Putting a dog in his kennel or crate, as long as it's a place where he's comfortable, is an option Ryan recommends. Even moving the crate to the basement and turning on the TV or the radio to drown out the sounds of fireworks can help relax your furry friends.
ThunderShirts ($44.95, Amazon) are another vet-recommended option for keeping dogs calm — and they're not just for during thunderstorms. It's believed that the weighted pressure of the vests works to "comfort the dogs via the swaddling effect and acupressure," Bernal says. A 2014 study published in the Journal of Veterinary Behavior found that anxious dogs who wore ThunderShirts had lower heart rates, looked at the door (presumably for their owners) less frequently, and exhibited fewer stress behaviors (like yawning and tongue-flicking).
Dogs who suffer from extreme noise-related anxiety can be medicated — though this should be a last resort, Bernal says. If you didn't have time to get a prescription for your dog's anixety meds from the vet, Benadryl is a safe option, according to Ryan. "Just like in people, the sedation effects can vary quite a bit from dog to dog. Check with your veterinarian for an appropriate dose based on your dog’s weight."
For many pet owners, seeing their animals visibly upset is heartbreaking — so it's not surprising that your first instinct may be to snuggle with your pup. That said, there is conflicting opinion regarding whether this is OK. "When pet-parents calmly soothe and reassure their dog, they often report a therapeutic effect on their dog’s behavior," Bernal says. ThunderShirts and anxiety wraps mimic this effect to calm your pets. However, Ryan offers a different take: "The problem with snuggling with your dog during fireworks is [snuggling is] something that usually the dog considers to be a good thing — something they like to do with their person and is like a reward... If your dog is exhibiting a behavior that isn’t good or isn’t adaptive — like being scared — and then you're rewarding that, in theory, you’re almost rewarding the fear… It’s hard [because] it’s such a good intention to want to cuddle your dog when they’re scared but really that’s almost reinforcing their fear, not telling them that they are OK and the world is OK, but it’s almost telling them that their fear is OK and their fear is good."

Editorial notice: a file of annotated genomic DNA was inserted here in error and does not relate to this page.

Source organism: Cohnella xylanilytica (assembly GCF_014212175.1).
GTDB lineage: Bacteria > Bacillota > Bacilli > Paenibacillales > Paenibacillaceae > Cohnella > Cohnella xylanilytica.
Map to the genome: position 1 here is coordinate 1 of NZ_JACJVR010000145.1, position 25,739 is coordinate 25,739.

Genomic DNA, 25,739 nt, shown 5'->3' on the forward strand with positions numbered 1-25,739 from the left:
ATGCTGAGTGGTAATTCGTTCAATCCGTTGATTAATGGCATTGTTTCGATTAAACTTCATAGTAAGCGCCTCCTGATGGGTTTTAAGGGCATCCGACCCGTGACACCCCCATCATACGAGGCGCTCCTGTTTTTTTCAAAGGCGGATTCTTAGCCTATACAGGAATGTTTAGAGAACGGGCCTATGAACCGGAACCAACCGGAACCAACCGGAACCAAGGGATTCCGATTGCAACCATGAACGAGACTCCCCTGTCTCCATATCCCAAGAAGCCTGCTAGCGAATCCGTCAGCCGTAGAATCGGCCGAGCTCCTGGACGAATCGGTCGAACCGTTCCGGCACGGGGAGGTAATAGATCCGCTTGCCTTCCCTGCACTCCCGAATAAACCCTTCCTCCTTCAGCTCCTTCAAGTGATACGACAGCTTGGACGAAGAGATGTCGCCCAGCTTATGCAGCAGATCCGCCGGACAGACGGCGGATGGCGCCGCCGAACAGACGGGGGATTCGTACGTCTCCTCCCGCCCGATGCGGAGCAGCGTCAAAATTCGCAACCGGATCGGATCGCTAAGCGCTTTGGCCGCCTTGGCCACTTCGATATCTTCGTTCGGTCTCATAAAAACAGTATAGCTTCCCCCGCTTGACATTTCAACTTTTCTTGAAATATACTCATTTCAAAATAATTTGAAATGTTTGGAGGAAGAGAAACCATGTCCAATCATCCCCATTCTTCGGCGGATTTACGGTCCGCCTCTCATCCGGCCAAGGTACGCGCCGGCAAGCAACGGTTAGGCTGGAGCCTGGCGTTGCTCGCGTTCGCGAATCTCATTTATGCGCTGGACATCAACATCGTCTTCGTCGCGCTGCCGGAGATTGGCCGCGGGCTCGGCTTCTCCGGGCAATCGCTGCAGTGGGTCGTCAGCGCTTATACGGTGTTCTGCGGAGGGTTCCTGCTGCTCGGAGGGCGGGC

If my dog isn't afraid of fireworks, can I still take him to a show?
Let's say your dog is totally unbothered by loud noises — would it be OK to bring him or her along when the family goes to watch fireworks? While this may seem like a good idea, your best bet is to just leave your dog at home. More pets run away on the Fourth of July than any other day of the year, according to Bernal, so even if your pup is fine with fireworks, you might lose him or her in the day's commotion.
"I think the biggest thing is not bringing your pets out to activities this time of year. When they’re out, there are so many things that can go wrong at a barbecue with food and all of that. Then you throw on fireworks on top of that and there’s the issue of if they were to actually get into something like that, it could cause toxicity or even damage to their paws. But also, they can run away. If a dog is even outside in the backyard and some fireworks start going off, it can get really freaked out and take off. Or if they dash out a door or if a gate’s not closed all the way. Getting lost this time of year is also a risk if they’re out and about during some of this activity. It’s probably a good time to remind everyone to make sure your pet has microchip information that’s up to date — and if your pet doesn’t have a microchip, it’s always a good time to make sure you have that too," Ryan advises.
Our pets are truly members of the family — so keep their health and happiness in mind this Fourth of July by keeping the safe indoors. There are 364 other days to have fun with your dog.